The Traveling Artist

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We woke early to see the mountains furred in white fluffy clouds. No one else in the Trappe Family lodge was awake yet so we tip toes out and went moose hunting, in the car with no gun.

We ate a wonderful Austrian breakfast. Threw on cold wet bathing suits and got in one final soak in the hot hot tub, off to the indoor pool.
And then our one day of pretending we were part of the upper crusty was over. We packed our Roadtrip dusty car with sad faces.
But oh what adventures awaited us! First we went to some brewery that has this beer that everybody wants for some reason. If they just came to Hidden River they would know THATs where the best beer is located. Dori was suppose to wait in line for some friends to get a case of the special Vermont beer. Ha! The line snaked out the door and way, way down the sidewalk. And it hadn’t even opened yet! There was no way we we standing in line with 2 metal knees and a screaming almost 2 year old!
So we left and headed for a tiny gin distillery instead. Is there a theme here? Tom Cat Gin. We had a tasting and a tour, bought 2 beautiful bottles of gin made with honey. Then headed for a mushroom farm. This was very interesting. Just a little place -Peaceful Harvest Mushrooms. Really nice farmer ( ex pharmasudical guy) explained the whole procedure.
Then we headed off to find the best cheese on the whole world. Cellars Jasper Hill. We get there and this really hot guy with intense blue eyes told us it’s not open to the public- you know germs and all. But he directed us into town to buy cheese at Willys. If Willy hadn’t had a help wanted sign we would never have known it was Willys grocery store. Everyone else knew it.
We decided to switch the GPS to no highways and the shortest distance setting. Don’t do this in Vermont ever. Bad idea. It took us dirt roads, lonely horror show roads but when it took us into the dark Forrest on a road so little traveled the dirt was grown over with grass- brave ( or foolish adventurers that we are we pressed my little yellow Mini Cooper on past an ancient cemetery and straight to a huge mud pit. We didn’t think the car we make it through without horses to pull us so we turned around and circled back. We accidentally found the museum of everyday life. Strange and a little interesting. We finally arrived at the Bread and Puppet theater and museum. Soon as we arrived I needed to pee. I saw a sign pointing to the outhouse. Ok I can do outhouse. As I walked deeper and deeper into the Forrest, I started to wonder if this was a trap or a joke. My curiosity kept me going and the Forrest opened into a beautiful field over looking a stunning mountain view and an outhouse. Not just any outhouse but an artsy outhouse. I enjoyed it so much I forgot to take pictures. Oh and the puppets were super amazing! I’m so inspired by them!


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The Great Johnstown Flood

Tragedy! Why are we drawn to it? Why the morbid curiosity about death and destruction? Perhaps to avoid it ourselves? Sympathy for the victims? Who knows. I usually don’t even try to explain what I do or think, I just do it. Let the thinkers and analysts figure that out. It’ll keep them out of trouble for a while.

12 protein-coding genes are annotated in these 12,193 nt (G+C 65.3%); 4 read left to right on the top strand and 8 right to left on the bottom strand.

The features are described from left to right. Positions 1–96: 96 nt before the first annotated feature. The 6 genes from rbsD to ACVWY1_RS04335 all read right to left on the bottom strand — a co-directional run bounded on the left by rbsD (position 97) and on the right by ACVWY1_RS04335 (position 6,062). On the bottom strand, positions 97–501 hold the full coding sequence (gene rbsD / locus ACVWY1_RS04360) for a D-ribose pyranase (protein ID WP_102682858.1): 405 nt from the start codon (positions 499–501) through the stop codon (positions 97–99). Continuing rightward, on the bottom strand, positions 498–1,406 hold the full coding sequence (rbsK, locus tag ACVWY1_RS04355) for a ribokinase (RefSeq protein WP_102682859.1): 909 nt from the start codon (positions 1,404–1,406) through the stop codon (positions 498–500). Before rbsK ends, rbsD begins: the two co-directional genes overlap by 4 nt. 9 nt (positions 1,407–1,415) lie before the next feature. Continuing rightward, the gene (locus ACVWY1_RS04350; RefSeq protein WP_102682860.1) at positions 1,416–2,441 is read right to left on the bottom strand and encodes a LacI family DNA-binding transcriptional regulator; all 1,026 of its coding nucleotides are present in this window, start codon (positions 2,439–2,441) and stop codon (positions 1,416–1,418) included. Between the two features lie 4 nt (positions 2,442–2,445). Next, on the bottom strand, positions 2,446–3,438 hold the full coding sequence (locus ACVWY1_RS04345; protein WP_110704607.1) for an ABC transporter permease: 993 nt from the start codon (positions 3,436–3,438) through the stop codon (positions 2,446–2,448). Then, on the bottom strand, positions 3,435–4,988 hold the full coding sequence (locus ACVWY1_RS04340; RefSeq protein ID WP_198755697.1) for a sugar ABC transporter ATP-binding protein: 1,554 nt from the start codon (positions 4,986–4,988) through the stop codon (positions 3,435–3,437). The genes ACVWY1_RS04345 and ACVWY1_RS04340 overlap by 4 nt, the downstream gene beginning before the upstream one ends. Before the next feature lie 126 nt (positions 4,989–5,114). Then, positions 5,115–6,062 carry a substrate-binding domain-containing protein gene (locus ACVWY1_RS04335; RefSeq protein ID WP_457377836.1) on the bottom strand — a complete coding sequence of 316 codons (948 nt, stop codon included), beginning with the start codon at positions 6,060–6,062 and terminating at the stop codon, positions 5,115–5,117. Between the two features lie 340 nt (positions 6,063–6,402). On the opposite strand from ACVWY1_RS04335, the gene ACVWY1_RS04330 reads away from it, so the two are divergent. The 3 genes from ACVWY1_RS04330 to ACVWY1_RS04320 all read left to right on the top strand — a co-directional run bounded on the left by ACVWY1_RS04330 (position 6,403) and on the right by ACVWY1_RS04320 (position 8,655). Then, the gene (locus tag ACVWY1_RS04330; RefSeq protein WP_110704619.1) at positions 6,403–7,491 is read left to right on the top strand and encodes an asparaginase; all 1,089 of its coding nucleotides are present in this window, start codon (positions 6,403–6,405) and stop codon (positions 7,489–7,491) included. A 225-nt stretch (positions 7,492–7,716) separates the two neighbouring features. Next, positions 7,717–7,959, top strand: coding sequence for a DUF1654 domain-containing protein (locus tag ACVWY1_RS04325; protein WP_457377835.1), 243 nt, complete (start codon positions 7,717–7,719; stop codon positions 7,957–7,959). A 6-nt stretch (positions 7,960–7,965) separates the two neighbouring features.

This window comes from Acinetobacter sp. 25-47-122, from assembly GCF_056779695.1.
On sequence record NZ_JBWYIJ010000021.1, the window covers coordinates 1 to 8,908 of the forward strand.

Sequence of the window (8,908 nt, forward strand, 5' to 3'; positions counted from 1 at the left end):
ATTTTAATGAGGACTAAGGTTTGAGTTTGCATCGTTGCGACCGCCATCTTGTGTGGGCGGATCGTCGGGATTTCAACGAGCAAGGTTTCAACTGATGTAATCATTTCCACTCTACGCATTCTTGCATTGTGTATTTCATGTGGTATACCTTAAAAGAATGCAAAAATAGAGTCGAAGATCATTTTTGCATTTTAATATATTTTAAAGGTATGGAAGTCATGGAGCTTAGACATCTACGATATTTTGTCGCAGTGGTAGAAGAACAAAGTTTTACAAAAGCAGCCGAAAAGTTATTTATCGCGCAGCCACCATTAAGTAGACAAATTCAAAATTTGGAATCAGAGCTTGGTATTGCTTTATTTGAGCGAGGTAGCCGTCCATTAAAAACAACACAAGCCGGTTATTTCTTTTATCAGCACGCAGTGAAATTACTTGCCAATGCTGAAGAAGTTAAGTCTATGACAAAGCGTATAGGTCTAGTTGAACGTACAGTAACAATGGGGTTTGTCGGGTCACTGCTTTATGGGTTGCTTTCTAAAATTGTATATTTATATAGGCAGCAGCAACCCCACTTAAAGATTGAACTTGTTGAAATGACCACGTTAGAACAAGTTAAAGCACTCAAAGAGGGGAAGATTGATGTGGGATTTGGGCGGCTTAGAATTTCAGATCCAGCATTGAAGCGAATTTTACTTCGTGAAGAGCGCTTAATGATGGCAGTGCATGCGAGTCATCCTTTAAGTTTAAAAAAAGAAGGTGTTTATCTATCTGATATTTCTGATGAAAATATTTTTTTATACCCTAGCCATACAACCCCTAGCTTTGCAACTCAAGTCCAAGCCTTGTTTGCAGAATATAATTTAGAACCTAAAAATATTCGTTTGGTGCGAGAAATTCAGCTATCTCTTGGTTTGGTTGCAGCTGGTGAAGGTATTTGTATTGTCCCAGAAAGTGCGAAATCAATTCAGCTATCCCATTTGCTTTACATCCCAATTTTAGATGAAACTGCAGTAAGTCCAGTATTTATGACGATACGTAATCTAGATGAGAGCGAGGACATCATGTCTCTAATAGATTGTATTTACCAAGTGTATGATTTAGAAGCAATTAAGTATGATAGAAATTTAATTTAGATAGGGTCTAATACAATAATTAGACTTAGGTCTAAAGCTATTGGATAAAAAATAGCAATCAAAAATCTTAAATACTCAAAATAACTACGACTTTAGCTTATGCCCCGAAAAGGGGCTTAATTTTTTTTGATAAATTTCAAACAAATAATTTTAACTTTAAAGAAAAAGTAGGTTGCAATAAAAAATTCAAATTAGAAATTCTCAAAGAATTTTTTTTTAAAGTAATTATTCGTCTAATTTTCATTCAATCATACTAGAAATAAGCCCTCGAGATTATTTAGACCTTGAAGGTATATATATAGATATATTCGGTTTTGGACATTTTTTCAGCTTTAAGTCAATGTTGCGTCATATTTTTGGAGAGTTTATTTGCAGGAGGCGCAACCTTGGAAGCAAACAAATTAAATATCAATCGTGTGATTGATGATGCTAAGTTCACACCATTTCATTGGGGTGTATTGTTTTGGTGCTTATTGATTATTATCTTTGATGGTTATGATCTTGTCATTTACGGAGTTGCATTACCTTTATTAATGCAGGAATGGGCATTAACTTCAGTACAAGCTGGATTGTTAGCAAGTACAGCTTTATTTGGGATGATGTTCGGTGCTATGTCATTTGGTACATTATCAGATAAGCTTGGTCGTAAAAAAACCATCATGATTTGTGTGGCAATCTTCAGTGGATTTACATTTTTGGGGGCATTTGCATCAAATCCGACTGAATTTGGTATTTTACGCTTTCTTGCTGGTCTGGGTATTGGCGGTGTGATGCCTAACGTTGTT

The Johnstown flood has fascinated me ever since we stopped here, maybe over 20 years ago. Over 2000 people were drowned and burned here all within 10 minutes! How sad, especially when I found out it was due to the carelessness of the rich bastard’s club that caused it. All those poor people killed all for the idle pleasure of the rich outsiders.
We went to the museum that is housed in a beautiful old library donated by Carnegie after the flood.
It cost $7 with AAA discount, $9 without. The movie alone is worth the admission price. Although my daughter felt it was overpriced.

History of the Building
If the Association will allow me to pay the cost of this restoration, I shall be very grateful to it indeed.” Andrew Carnegie in a November 28, 1889, letter to the Cambria Library Association. The Johnstown Flood Museum is located in a building with an important flood connection – it is the former Cambria Library, built after the flood to replace the earlier library using funds donated by steel magnate Andrew Carnegie. Carnegie was a member of the South Fork Fishing & Hunting Club, which owned the dam that burst on May 31, 1889, causing the flood. He donated the money to build the museum after visiting Johnstown in late 1889 to survey flood damage, but it’s unlikely he felt any personal responsibility for the flood. Instead, the library became one of the very first of more than 2,500 Carnegie libraries in the world today.

The rebuilt library, pictured below, was located on the same site as the old one, at the corner of Washington and Walnut Streets. The Cambria Iron Company donated an adjacent tract of land, where the telegraph office had stood before the flood, to increase the library’s lot. Addison Hutton of Philadelphia, architect for the $55,000 project, built the French Gothic style structure. The foundation of the building consists of 20 massive stone piers of circular section, 5 to 7 feet in diameter. The woodwork throughout the building is select Pennsylvania pine, finished in its natural color. The stairway alcoves on the first floor are laid with white marble tiles, skirted in black marble. The third story features dormers and the building has eight massive chimneys, two on each side.

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